This international resource and service from the University of Illinois features concepts, issues, media and methods for human communications related to food and nutrition, farming and rural life, natural resources and the environment, renewable energy, natural fibers, rural development and other aspects of agriculture. Welcome to this interactive website and please check with us whenever we can help you identify and gather information.
510 Funk ACES Library
1101 S. Goodwin Ave.
Urbana, IL 61801
Apr 1, 2009
French television ads feature farm jobs. "L`agriculture, des métiers à la mode" (farming jobs are in fashion) is the theme of a television advertising campaign in France to attract people into agriculture. It is sponsored by an agricultural organization, FNSEA, and we became aware of it through an item in the Farmers Weekly Interactive (UK).
These six brief spots are not your usual rural promotions. When you watch them online you should be ready for "How's-that-again?" images such as baled-hay earphones and a purple sheep.
Ten new agricultural communications research reports. Faculty members and graduate students presented 10 research reports at the recent annual meeting of the Southern Association of Agricultural Scientists (SAAS) in Atlanta, Georgia. Here are the topics addressed in the Agricultural Communications Section:
You can review these papers at: http://agnews.tamu.edu/saas/saasproceedings.html
Rural learning from a hole in the wall. School-based education is outside the domain of this Center, but implications of educational researcher Sugata Mitra's "hole in the wall" experiments in remote sectors of India extend far beyond the classroom. In fact, as you may know, "hole in the wall" experiments inspired the movie "Slumdog Millionaire," winner of four Golden Globe Awards.
What happens when you install an internet-connected computer and touchpad in a hole in a wall of a remote village or urban slum area? No teacher or advisor on hand. No curriculum. Just leave it there.
"Minimally invasive education" and "outdoctrination" are terms Mitra uses to describe this insightful approach to learning in a digital era. It uses the power of collaboration and the mutual curiosity of children, complementing the framework of traditional schooling.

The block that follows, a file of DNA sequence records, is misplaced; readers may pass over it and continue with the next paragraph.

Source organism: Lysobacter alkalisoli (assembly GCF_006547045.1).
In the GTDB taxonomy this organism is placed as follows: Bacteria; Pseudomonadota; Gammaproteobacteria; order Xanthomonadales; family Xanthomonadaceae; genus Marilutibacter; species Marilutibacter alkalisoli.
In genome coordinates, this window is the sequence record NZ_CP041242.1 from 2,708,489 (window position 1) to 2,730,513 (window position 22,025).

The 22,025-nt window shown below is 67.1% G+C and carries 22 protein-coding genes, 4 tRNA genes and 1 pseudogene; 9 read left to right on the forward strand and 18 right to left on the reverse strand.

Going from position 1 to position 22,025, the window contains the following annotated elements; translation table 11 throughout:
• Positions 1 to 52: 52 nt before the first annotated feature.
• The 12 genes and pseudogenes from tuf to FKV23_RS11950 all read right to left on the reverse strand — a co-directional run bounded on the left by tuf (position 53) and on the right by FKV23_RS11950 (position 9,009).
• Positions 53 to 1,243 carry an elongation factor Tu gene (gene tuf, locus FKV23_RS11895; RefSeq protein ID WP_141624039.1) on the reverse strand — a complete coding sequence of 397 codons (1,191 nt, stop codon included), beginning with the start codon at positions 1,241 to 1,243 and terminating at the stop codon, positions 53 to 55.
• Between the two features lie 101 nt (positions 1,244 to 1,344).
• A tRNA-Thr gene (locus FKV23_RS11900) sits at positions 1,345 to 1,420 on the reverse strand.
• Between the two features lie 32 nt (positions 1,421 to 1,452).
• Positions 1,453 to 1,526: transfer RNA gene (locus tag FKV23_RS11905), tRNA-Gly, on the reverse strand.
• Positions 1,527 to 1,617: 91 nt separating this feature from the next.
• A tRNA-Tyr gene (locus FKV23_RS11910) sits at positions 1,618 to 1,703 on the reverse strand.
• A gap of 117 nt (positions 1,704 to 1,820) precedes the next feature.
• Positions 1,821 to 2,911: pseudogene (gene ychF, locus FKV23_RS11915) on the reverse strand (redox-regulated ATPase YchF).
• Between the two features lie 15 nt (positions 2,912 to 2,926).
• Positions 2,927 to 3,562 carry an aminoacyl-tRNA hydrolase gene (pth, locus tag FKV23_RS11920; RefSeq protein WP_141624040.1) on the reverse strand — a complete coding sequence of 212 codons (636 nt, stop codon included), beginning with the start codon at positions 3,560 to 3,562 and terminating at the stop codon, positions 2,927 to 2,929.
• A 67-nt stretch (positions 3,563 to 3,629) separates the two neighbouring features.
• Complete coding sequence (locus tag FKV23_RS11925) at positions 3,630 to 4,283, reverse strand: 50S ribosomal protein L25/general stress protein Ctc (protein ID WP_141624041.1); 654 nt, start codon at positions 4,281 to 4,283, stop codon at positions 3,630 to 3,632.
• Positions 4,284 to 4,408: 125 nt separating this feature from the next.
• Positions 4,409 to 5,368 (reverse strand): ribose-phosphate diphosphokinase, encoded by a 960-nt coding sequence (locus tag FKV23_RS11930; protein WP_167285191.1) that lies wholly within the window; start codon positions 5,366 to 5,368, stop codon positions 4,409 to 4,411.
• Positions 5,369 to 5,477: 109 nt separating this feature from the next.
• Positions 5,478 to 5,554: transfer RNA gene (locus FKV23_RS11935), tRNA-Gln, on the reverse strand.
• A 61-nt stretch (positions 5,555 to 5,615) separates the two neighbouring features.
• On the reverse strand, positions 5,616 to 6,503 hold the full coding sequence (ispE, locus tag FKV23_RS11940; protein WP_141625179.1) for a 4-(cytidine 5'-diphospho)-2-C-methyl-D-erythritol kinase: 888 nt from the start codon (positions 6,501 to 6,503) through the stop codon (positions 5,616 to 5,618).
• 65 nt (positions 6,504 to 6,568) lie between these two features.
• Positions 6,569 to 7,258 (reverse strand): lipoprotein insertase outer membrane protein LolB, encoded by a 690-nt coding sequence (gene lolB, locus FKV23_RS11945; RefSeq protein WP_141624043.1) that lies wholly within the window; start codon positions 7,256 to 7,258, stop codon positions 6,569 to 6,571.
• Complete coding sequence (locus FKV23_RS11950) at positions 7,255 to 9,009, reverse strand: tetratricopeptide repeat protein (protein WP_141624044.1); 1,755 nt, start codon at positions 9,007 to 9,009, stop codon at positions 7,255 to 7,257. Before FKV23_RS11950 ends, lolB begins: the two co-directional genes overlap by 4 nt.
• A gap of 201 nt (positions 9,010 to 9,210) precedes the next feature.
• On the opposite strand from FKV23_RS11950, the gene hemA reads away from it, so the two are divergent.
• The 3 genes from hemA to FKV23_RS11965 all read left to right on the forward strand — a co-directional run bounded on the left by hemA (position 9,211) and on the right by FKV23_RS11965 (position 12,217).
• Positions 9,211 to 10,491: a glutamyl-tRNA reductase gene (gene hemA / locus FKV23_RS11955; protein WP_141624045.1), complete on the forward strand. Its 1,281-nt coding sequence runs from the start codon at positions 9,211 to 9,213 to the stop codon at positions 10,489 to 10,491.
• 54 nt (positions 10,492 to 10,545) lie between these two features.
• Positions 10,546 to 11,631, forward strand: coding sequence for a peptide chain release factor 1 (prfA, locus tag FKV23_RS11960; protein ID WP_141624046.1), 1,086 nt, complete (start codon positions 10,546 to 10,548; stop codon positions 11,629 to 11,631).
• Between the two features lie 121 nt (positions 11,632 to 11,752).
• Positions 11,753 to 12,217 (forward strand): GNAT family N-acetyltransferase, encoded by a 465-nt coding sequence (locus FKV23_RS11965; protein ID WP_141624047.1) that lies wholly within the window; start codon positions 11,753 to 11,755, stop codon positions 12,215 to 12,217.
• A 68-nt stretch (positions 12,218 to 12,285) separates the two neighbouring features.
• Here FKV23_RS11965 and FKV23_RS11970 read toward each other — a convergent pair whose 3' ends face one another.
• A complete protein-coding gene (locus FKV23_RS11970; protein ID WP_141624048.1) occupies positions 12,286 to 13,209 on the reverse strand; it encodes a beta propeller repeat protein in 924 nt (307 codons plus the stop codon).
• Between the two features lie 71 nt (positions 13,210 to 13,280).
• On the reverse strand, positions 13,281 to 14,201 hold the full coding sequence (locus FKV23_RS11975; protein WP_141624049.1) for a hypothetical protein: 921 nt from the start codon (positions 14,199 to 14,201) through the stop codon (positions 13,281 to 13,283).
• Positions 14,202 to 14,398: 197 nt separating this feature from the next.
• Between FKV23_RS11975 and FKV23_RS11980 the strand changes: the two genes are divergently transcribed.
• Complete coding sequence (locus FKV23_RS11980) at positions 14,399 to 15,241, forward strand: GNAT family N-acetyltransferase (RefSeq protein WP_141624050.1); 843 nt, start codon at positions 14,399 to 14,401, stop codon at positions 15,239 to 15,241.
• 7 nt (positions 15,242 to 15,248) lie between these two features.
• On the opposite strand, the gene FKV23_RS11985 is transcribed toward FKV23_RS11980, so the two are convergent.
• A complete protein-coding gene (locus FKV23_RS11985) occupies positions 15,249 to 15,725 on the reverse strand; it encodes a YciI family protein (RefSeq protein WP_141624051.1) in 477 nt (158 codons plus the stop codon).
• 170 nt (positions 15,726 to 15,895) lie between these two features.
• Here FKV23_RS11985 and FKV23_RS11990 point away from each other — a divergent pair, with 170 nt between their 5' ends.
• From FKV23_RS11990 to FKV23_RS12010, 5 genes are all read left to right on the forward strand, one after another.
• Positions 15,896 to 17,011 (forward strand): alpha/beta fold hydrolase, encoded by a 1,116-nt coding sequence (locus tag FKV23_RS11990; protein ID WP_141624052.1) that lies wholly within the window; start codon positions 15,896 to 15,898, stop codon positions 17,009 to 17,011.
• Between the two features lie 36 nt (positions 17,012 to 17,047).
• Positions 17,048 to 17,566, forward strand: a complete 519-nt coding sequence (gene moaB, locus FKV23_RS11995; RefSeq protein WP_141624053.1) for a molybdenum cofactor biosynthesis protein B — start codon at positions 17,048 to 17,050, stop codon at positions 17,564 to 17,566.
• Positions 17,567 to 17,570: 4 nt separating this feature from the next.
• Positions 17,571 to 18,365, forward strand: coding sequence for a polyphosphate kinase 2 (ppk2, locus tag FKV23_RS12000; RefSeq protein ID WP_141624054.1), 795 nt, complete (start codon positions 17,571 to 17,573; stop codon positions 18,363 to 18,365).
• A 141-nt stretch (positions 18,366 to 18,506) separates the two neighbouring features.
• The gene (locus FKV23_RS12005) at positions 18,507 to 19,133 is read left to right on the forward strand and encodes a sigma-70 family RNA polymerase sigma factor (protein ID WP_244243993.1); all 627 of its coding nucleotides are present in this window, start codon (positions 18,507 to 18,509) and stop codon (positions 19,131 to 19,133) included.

You can view a conference presentation in which Mitra described his remarkable experiments and the results of them: www.ted.com/index.php/talks/sugata_mitra_shows_how_kids_teach_themselves.html
Eating on cruise control. The obesity epidemic is driving public health researchers to entertain the idea of focusing less on nutrition education and more on shaping the food environment. What about viewing eating as an automatic behavior, over which we have limited control? Writing in Preventing Chronic Disease, Deborah Cohen and Thomas Farley cited studies indicating that eating should be so viewed. For example:
Authors also reported research pointing to "high levels of food marketing, accessibility, and quantity as the 'toxic environment' at the root of the obesity epidemic." In this environment, they said, educational or motivational approaches to reducing consumption will continue to fail.
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How to visualize the disappearance of farmland: a fresh photo idea. Photographer Scott Strazzante's creative approach to visualizing rural-urban change earned "News Gem" honors during 2008. "Jon Marshall's News Gems," presented by the Society of Professional Journalists, are described as representing the best of American journalism. Here's what earned the photographer that recognition:
"Six years ago photographer Scott Strazzante chronicled the dismantling of a family farm on the outskirts of metropolitan Chicago. Strazzante revisited the same plot of land where a subdivision now stands. With "Another Country" in the Chicago Tribune Magazine, he brilliantly juxtaposes pictures he took of the disappearing rural life with photos of the suburban present."
Citation: Farm meets the subdivision
Best regards and good searching. Please pass along your reactions, suggestions and ideas for the Agricultural Communications Documentation Center. Feel free to invite our help as you search for information. And please suggest (or send) agricultural communications documents we might add to this unique collection. We welcome them in hard copy (sent to Ag Com Documentation Center, 510 LIAC, 1101 S. Goodwin Avenue, Urbana, IL 61801) or in electronic format sent to firstname.lastname@example.org.
Get in touch with us when you see interesting items in the ACDC collection and can't gain full-text access through information in the citation, or through online searching. We will help you gain access.